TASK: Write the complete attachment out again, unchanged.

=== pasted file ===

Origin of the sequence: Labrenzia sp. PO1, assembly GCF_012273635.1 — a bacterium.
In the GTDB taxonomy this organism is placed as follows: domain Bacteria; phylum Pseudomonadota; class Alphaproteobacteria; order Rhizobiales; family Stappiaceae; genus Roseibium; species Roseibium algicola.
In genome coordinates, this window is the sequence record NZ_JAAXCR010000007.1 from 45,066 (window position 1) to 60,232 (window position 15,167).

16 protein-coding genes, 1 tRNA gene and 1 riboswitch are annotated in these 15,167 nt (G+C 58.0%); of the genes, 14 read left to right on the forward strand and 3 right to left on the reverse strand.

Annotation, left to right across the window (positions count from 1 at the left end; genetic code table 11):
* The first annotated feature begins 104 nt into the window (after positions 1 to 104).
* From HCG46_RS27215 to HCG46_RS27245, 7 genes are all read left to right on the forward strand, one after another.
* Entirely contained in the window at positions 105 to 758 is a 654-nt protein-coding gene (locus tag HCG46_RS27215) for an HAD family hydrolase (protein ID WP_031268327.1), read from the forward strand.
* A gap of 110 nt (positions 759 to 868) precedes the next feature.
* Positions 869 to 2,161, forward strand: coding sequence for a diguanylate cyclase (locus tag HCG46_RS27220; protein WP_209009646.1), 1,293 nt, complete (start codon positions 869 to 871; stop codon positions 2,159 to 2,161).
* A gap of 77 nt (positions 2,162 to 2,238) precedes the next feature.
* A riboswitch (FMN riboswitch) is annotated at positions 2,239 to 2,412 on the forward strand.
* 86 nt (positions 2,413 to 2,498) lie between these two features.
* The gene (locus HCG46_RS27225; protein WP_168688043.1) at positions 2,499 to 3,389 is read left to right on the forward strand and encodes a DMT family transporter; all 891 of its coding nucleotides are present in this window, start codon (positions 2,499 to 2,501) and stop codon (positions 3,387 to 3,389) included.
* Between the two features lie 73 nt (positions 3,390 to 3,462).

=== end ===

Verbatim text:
Origin of the sequence: Labrenzia sp. PO1, assembly GCF_012273635.1 — a bacterium.
In the GTDB taxonomy this organism is placed as follows: domain Bacteria; phylum Pseudomonadota; class Alphaproteobacteria; order Rhizobiales; family Stappiaceae; genus Roseibium; species Roseibium algicola.
In genome coordinates, this window is the sequence record NZ_JAAXCR010000007.1 from 45,066 (window position 1) to 60,232 (window position 15,167).

16 protein-coding genes, 1 tRNA gene and 1 riboswitch are annotated in these 15,167 nt (G+C 58.0%); of the genes, 14 read left to right on the forward strand and 3 right to left on the reverse strand.

Annotation, left to right across the window (positions count from 1 at the left end; genetic code table 11):
* The first annotated feature begins 104 nt into the window (after positions 1 to 104).
* From HCG46_RS27215 to HCG46_RS27245, 7 genes are all read left to right on the forward strand, one after another.
* Entirely contained in the window at positions 105 to 758 is a 654-nt protein-coding gene (locus tag HCG46_RS27215) for an HAD family hydrolase (protein ID WP_031268327.1), read from the forward strand.
* A gap of 110 nt (positions 759 to 868) precedes the next feature.
* Positions 869 to 2,161, forward strand: coding sequence for a diguanylate cyclase (locus tag HCG46_RS27220; protein WP_209009646.1), 1,293 nt, complete (start codon positions 869 to 871; stop codon positions 2,159 to 2,161).
* A gap of 77 nt (positions 2,162 to 2,238) precedes the next feature.
* A riboswitch (FMN riboswitch) is annotated at positions 2,239 to 2,412 on the forward strand.
* 86 nt (positions 2,413 to 2,498) lie between these two features.
* The gene (locus HCG46_RS27225; protein WP_168688043.1) at positions 2,499 to 3,389 is read left to right on the forward strand and encodes a DMT family transporter; all 891 of its coding nucleotides are present in this window, start codon (positions 2,499 to 2,501) and stop codon (positions 3,387 to 3,389) included.
* Between the two features lie 73 nt (positions 3,390 to 3,462).